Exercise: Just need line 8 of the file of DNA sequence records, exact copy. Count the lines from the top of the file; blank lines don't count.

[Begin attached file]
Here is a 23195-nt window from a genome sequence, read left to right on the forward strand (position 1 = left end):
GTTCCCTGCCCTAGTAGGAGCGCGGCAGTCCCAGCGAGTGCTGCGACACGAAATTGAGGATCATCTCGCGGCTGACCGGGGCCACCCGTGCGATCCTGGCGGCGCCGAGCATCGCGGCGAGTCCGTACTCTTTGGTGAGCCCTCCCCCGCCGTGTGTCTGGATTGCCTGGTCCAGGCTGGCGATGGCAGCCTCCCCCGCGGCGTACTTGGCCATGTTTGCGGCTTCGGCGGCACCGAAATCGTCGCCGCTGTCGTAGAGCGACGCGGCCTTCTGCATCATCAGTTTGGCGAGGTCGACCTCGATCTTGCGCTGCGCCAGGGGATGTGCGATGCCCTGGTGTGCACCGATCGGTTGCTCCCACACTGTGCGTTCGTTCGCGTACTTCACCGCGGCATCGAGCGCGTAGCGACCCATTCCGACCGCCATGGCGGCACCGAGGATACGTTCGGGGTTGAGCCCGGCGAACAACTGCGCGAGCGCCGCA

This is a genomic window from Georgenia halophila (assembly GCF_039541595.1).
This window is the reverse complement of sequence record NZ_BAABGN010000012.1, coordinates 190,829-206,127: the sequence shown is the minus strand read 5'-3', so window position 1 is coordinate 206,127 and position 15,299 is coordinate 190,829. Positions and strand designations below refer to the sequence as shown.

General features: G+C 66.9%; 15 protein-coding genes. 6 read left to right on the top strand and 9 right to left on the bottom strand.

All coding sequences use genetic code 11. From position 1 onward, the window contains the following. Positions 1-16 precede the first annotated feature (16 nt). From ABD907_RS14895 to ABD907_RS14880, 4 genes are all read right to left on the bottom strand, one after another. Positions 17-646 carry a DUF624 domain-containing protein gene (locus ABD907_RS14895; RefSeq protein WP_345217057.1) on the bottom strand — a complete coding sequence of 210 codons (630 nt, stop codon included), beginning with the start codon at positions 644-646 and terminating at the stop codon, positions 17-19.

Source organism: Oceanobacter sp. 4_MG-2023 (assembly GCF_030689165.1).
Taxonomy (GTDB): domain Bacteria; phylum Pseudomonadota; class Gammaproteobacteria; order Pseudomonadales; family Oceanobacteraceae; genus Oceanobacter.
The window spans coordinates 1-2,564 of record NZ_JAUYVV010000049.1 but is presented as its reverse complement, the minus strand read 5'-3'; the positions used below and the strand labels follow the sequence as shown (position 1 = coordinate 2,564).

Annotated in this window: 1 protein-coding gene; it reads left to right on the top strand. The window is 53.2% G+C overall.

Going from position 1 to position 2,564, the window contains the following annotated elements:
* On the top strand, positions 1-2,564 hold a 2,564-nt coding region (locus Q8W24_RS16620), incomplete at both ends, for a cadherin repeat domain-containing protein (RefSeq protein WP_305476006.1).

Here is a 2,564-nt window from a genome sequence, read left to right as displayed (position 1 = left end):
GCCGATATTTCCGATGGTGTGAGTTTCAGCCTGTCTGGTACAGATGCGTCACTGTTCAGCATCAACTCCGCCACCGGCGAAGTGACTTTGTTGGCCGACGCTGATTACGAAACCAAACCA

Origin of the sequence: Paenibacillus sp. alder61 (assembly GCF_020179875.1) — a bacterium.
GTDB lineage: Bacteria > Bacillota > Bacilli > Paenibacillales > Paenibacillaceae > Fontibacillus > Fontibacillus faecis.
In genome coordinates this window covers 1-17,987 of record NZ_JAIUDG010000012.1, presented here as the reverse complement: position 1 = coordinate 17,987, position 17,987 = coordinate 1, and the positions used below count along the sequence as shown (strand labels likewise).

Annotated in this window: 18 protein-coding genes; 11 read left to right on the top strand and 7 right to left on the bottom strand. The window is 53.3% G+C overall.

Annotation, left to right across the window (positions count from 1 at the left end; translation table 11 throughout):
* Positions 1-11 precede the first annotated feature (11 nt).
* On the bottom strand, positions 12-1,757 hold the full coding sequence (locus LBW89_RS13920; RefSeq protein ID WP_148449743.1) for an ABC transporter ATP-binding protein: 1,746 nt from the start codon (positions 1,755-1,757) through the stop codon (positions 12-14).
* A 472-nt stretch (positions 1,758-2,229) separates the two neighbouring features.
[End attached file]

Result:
Taxonomy (GTDB): domain Bacteria; phylum Pseudomonadota; class Gammaproteobacteria; order Pseudomonadales; family Oceanobacteraceae; genus Oceanobacter.